That is affecting residents including Tim Van Meter, who lives on a farm in Hopewell Township with his fiancee and young daughter.

Van Meter cannot get DSL access over his phone line and says Verizon told him it will not run its faster fiberoptic service FiOS to his home — even though the wires hang six utility poles away from the house. That leaves him with wireless Internet through his cell phone, which he says is both inconvenient and expensive.

“For a plan that’s gonna fit my needs — probably 300, 400 gigabytes a month — doing that over the air is gonna cost me $700. Nobody [should] have to pay that much money for the Internet,” he said. “So, it’s a tough spot, tough spot to be in.”

Like DeJohn who had access to a landline phone, Van Meter can get wireless Internet. But he says it should not be this difficult, and the quality should not be so low.

“It’s 2015 in America, in New Jersey, the most densely populated state in the country, and I can’t get Internet,” Van Meter said. “It’s just amazing to me.”

NWJHverizonx600Tim Van Meter says Verizon has refused to run its new fiber optic technology FiOS to his house, even though the wires hang only six utility poles away. (Joe Hernandez/WHYY)Seeking ‘ability to operate in the 21st century’

Verizon offers a program for people who don’t have broadband coverage in New Jersey, but it can be difficult to qualify. You have to be without access to wired or wireless Internet from any company, and there must be 35 people living in the same census tract who don’t have Internet access for Verizon to offer it.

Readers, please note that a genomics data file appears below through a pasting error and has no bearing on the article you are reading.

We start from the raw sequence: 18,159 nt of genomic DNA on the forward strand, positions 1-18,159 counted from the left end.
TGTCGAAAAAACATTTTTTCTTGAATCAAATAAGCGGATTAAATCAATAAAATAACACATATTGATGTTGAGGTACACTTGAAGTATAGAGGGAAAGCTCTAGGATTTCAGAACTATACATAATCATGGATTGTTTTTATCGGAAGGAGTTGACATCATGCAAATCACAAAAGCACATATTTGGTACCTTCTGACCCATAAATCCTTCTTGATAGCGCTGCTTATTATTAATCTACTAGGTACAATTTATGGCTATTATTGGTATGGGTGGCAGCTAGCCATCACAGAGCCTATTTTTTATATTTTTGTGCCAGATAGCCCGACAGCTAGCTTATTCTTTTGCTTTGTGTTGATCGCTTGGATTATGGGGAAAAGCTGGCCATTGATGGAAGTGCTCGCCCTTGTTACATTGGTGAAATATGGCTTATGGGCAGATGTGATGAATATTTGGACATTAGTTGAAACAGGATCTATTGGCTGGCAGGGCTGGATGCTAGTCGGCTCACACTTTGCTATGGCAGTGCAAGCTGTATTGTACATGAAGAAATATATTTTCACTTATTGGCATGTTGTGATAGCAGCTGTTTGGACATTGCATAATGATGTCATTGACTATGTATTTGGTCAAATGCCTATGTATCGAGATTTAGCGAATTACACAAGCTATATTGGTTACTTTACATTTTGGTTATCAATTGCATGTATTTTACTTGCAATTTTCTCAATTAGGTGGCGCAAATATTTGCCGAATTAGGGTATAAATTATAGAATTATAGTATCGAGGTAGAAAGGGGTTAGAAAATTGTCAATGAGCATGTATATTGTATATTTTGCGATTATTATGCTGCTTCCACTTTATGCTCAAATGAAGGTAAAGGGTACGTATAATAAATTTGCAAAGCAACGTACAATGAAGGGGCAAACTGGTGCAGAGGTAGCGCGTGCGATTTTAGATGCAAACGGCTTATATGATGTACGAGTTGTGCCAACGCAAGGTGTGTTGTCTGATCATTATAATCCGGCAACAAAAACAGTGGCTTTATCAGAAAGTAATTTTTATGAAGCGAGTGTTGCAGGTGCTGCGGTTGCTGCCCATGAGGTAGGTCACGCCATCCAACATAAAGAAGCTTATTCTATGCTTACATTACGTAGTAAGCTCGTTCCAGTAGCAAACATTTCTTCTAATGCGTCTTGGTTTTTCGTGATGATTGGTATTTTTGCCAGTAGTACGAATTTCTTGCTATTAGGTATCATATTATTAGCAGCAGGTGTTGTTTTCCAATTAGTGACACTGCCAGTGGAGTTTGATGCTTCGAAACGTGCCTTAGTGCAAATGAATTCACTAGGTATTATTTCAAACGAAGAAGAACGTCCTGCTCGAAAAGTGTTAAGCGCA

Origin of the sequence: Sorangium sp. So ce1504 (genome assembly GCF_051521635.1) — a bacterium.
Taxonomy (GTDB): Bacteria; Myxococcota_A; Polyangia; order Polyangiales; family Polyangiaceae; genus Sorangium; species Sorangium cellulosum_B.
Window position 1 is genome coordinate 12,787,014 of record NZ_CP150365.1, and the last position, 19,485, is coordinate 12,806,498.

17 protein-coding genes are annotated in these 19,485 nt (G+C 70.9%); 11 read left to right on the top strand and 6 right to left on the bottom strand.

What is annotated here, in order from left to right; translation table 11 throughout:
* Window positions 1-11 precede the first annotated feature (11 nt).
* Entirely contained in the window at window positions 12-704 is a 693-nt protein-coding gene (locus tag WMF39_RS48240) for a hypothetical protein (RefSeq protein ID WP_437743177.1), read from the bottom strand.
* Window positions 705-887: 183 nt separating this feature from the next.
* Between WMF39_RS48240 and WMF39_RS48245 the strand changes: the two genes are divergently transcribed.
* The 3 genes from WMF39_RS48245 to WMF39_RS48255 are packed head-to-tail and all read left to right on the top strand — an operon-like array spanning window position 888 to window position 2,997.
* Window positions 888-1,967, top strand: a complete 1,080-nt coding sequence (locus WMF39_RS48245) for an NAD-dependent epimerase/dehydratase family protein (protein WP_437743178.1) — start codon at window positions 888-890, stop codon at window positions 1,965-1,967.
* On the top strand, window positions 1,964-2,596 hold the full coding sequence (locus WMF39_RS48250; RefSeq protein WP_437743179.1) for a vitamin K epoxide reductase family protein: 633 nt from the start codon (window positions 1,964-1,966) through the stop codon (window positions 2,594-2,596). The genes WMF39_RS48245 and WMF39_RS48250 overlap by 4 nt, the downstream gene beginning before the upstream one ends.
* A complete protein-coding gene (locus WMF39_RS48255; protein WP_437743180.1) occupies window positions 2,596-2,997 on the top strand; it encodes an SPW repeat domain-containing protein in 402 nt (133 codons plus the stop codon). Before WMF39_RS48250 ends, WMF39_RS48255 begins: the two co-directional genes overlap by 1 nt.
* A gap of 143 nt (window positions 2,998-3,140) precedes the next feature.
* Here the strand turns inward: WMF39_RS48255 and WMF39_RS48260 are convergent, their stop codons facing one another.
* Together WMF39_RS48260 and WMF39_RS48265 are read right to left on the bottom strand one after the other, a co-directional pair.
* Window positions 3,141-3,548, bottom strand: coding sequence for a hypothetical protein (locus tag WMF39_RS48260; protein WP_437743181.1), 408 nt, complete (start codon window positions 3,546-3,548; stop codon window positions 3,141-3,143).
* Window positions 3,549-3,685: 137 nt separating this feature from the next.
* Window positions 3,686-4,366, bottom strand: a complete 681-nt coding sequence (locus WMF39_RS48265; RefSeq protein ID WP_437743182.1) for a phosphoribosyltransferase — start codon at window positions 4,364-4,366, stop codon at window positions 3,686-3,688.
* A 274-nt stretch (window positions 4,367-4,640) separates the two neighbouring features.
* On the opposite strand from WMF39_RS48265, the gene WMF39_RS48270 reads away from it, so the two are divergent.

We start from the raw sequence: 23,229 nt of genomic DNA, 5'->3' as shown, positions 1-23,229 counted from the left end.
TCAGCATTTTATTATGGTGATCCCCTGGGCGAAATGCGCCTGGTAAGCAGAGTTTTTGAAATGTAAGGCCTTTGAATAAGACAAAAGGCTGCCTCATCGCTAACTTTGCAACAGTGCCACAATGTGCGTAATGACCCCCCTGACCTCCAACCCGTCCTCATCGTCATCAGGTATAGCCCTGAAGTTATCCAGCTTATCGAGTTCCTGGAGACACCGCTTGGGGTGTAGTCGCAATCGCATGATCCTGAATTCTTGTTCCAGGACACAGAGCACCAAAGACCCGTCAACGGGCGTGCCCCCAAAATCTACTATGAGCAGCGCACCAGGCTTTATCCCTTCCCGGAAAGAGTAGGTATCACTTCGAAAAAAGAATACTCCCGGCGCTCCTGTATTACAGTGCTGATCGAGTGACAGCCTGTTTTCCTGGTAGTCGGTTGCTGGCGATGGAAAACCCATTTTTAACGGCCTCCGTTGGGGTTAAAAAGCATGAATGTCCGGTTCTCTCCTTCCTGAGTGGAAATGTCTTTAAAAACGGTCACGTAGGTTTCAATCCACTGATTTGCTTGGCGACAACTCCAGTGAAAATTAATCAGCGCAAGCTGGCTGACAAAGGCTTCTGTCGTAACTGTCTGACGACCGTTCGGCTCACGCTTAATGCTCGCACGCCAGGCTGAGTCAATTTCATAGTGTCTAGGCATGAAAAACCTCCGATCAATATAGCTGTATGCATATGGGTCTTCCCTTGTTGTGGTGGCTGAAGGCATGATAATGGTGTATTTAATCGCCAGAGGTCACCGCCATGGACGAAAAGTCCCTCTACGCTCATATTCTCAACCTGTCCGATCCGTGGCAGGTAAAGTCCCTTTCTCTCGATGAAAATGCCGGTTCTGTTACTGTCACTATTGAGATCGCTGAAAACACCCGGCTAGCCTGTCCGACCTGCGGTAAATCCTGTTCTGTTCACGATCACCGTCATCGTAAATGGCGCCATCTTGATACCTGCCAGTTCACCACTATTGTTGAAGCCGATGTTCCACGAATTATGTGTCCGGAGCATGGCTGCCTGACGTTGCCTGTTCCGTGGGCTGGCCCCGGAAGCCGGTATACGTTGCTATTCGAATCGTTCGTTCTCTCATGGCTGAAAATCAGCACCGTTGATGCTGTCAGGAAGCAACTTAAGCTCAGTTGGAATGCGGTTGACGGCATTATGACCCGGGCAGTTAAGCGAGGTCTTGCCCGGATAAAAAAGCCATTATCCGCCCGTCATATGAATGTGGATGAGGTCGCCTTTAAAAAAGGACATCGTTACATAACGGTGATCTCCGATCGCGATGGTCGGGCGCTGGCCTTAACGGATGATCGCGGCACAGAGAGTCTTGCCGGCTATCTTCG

“We went above and beyond what Verizon was required to do [under ONJ],” said Gierczynski, who added that the company invested multiples of what was demanded by law.

He also said that increased broadband competition in New Jersey has meant more options for customers.

“There are broadband options available from wireless carriers. There’s broadband available from cable companies. And the competition from the other carriers has actually increased the broadband coverage across the state,” he said.

In Hopewell Township, telephone and Internet service quality issues got so bad that the municipality filed a complaint last year with the BPU. Even groups such as the New Jersey Farm Bureau and the state’s AARP branch have criticized Verizon for not living up to its commitments.

But residents say not much has changed. In fact, the issues may only be getting worse.

There have also reportedly been service quality complaints from residents in Burlington, Salem, and Atlantic counties.

Weymouth Township Mayor Ken Haeser faults the BPU for allowing Verizon to shirk its responsibilities.

“To give this company, Verizon, permission to abandon us makes absolutely no sense to me,” he said. “They’re supposed to be our watchdog and our protector.”

Haeser is referring to two recent BPU rulings, one that deregulated Verizon’s landline telephone service over several years and another that allowed the company to offer Internet using older, slower broadband standards and reduce its buildout in light of growing competition.

Without support from the BPU on behalf of customers, Haeser said, municipalities like Weymouth are at the mercy of Verizon.

“Right now, we’re losing faith here. We are. The people who are supposed to be out there protecting us, I don’t think they are,” he said.

The irony of the whole situation, according Brand, is that customers would be happy to pay Verizon for quality telephone and Internet service, which she said the company could provide by running FiOS to more rural areas of South Jersey.

“You would think that they would want as many customers as they can get,” Brand said, adding that residents in rural areas are not looking for a handout.

“I do think really all these towns are asking for is the ability to operate in the 21st century.”

Want a digest of WHYY’s programs, events & stories? Sign up for our weekly newsletter.

It will take 126,000 members this year for great news and programs to thrive. Help us get to 100% of the goal.